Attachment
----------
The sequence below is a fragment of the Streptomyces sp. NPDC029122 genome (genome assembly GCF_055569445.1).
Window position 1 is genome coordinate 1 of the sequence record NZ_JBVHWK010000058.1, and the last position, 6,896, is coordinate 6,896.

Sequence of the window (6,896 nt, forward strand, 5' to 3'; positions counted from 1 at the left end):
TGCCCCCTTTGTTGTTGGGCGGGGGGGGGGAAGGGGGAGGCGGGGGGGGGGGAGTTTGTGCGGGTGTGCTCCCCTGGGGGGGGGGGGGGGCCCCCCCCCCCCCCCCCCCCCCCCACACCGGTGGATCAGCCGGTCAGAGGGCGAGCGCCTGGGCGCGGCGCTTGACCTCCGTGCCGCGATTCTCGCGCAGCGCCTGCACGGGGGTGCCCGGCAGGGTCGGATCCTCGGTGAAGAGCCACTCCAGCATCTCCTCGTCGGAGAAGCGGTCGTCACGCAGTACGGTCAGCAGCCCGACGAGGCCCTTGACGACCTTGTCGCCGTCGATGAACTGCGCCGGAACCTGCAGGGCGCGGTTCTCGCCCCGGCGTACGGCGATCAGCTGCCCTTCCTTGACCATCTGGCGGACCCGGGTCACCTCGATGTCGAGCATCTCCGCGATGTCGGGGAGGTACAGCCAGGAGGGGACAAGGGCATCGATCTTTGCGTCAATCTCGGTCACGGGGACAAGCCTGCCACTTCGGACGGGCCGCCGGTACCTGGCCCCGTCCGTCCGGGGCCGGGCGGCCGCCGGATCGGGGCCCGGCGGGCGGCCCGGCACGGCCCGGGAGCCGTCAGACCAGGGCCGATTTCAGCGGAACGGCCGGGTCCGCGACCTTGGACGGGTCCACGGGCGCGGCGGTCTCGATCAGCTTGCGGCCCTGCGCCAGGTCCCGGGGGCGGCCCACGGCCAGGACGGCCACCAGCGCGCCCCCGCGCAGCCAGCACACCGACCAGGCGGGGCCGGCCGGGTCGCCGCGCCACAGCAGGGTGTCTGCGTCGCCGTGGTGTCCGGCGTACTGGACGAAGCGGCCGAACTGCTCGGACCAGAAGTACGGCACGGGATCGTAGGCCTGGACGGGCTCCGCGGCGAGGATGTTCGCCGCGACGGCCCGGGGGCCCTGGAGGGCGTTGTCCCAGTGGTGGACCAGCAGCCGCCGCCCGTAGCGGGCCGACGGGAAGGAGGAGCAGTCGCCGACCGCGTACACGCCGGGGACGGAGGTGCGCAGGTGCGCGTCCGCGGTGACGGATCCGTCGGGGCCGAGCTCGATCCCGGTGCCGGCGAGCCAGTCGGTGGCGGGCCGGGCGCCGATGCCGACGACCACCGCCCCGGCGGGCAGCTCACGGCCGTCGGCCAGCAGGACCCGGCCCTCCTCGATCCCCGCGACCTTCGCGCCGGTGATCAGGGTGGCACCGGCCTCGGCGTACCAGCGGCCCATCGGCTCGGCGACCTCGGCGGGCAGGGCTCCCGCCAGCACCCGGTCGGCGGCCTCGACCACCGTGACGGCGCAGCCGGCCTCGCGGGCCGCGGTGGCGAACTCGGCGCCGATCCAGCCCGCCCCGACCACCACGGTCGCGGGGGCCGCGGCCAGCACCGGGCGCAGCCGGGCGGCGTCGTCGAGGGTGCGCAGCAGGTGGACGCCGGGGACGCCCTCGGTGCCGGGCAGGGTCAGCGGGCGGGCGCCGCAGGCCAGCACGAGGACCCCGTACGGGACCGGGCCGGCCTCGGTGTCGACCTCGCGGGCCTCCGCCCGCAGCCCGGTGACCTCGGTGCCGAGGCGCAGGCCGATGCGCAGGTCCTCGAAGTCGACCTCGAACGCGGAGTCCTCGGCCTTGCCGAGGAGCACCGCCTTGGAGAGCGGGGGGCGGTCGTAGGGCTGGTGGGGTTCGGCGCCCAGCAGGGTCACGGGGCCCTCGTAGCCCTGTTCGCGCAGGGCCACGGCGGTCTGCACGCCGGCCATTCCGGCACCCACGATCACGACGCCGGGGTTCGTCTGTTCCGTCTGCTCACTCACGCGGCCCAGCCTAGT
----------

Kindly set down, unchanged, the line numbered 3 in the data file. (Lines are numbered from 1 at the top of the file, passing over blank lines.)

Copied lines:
Sequence of the window (6,896 nt, forward strand, 5' to 3'; positions counted from 1 at the left end):